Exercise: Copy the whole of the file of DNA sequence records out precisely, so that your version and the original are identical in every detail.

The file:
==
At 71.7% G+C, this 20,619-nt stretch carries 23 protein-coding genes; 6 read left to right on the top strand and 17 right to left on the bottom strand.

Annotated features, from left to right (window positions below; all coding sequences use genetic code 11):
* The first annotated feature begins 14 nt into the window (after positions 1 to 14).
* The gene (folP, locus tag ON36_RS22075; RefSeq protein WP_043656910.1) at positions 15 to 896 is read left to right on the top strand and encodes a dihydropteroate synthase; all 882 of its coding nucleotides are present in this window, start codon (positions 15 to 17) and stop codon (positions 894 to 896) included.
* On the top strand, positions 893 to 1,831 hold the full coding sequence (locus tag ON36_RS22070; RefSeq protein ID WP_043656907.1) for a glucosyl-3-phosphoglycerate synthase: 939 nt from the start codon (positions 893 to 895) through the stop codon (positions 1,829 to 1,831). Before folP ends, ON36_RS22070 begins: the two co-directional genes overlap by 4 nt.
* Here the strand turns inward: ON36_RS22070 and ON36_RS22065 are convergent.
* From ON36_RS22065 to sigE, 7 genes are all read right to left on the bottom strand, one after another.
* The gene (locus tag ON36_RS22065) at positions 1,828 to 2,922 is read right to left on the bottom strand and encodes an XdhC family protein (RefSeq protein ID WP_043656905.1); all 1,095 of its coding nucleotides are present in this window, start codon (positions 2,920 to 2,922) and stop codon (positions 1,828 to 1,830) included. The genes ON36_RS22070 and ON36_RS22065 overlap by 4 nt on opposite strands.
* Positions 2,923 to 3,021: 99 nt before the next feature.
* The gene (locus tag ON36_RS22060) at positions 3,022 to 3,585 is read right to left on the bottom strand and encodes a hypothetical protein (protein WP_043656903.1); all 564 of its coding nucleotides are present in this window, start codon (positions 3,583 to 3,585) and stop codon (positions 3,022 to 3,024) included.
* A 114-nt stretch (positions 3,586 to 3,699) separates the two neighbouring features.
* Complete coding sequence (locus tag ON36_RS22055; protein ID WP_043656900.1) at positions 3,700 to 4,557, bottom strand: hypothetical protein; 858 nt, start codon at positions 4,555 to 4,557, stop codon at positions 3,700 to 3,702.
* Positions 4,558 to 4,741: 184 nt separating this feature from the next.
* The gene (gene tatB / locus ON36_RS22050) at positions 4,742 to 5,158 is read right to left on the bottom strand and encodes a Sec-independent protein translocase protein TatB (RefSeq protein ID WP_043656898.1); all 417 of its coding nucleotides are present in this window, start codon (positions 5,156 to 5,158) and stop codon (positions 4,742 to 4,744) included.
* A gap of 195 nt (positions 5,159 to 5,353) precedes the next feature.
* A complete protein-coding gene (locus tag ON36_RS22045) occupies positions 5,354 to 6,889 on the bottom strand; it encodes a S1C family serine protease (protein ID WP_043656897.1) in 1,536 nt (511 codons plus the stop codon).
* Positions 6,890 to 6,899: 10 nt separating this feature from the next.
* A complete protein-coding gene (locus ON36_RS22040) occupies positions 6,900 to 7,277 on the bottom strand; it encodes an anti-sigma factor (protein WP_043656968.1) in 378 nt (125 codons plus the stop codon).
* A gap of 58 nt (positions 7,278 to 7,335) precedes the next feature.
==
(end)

At 71.7% G+C, this 20,619-nt stretch carries 23 protein-coding genes; 6 read left to right on the top strand and 17 right to left on the bottom strand.

Annotated features, from left to right (window positions below; all coding sequences use genetic code 11):
* The first annotated feature begins 14 nt into the window (after positions 1 to 14).
* The gene (folP, locus tag ON36_RS22075; RefSeq protein WP_043656910.1) at positions 15 to 896 is read left to right on the top strand and encodes a dihydropteroate synthase; all 882 of its coding nucleotides are present in this window, start codon (positions 15 to 17) and stop codon (positions 894 to 896) included.
* On the top strand, positions 893 to 1,831 hold the full coding sequence (locus tag ON36_RS22070; RefSeq protein ID WP_043656907.1) for a glucosyl-3-phosphoglycerate synthase: 939 nt from the start codon (positions 893 to 895) through the stop codon (positions 1,829 to 1,831). Before folP ends, ON36_RS22070 begins: the two co-directional genes overlap by 4 nt.
* Here the strand turns inward: ON36_RS22070 and ON36_RS22065 are convergent.
* From ON36_RS22065 to sigE, 7 genes are all read right to left on the bottom strand, one after another.
* The gene (locus tag ON36_RS22065) at positions 1,828 to 2,922 is read right to left on the bottom strand and encodes an XdhC family protein (RefSeq protein ID WP_043656905.1); all 1,095 of its coding nucleotides are present in this window, start codon (positions 2,920 to 2,922) and stop codon (positions 1,828 to 1,830) included. The genes ON36_RS22070 and ON36_RS22065 overlap by 4 nt on opposite strands.
* Positions 2,923 to 3,021: 99 nt before the next feature.
* The gene (locus tag ON36_RS22060) at positions 3,022 to 3,585 is read right to left on the bottom strand and encodes a hypothetical protein (protein WP_043656903.1); all 564 of its coding nucleotides are present in this window, start codon (positions 3,583 to 3,585) and stop codon (positions 3,022 to 3,024) included.
* A 114-nt stretch (positions 3,586 to 3,699) separates the two neighbouring features.
* Complete coding sequence (locus tag ON36_RS22055; protein ID WP_043656900.1) at positions 3,700 to 4,557, bottom strand: hypothetical protein; 858 nt, start codon at positions 4,555 to 4,557, stop codon at positions 3,700 to 3,702.
* Positions 4,558 to 4,741: 184 nt separating this feature from the next.
* The gene (gene tatB / locus ON36_RS22050) at positions 4,742 to 5,158 is read right to left on the bottom strand and encodes a Sec-independent protein translocase protein TatB (RefSeq protein ID WP_043656898.1); all 417 of its coding nucleotides are present in this window, start codon (positions 5,156 to 5,158) and stop codon (positions 4,742 to 4,744) included.
* A gap of 195 nt (positions 5,159 to 5,353) precedes the next feature.
* A complete protein-coding gene (locus tag ON36_RS22045) occupies positions 5,354 to 6,889 on the bottom strand; it encodes a S1C family serine protease (protein ID WP_043656897.1) in 1,536 nt (511 codons plus the stop codon).
* Positions 6,890 to 6,899: 10 nt separating this feature from the next.
* A complete protein-coding gene (locus ON36_RS22040) occupies positions 6,900 to 7,277 on the bottom strand; it encodes an anti-sigma factor (protein WP_043656968.1) in 378 nt (125 codons plus the stop codon).
* A gap of 58 nt (positions 7,278 to 7,335) precedes the next feature.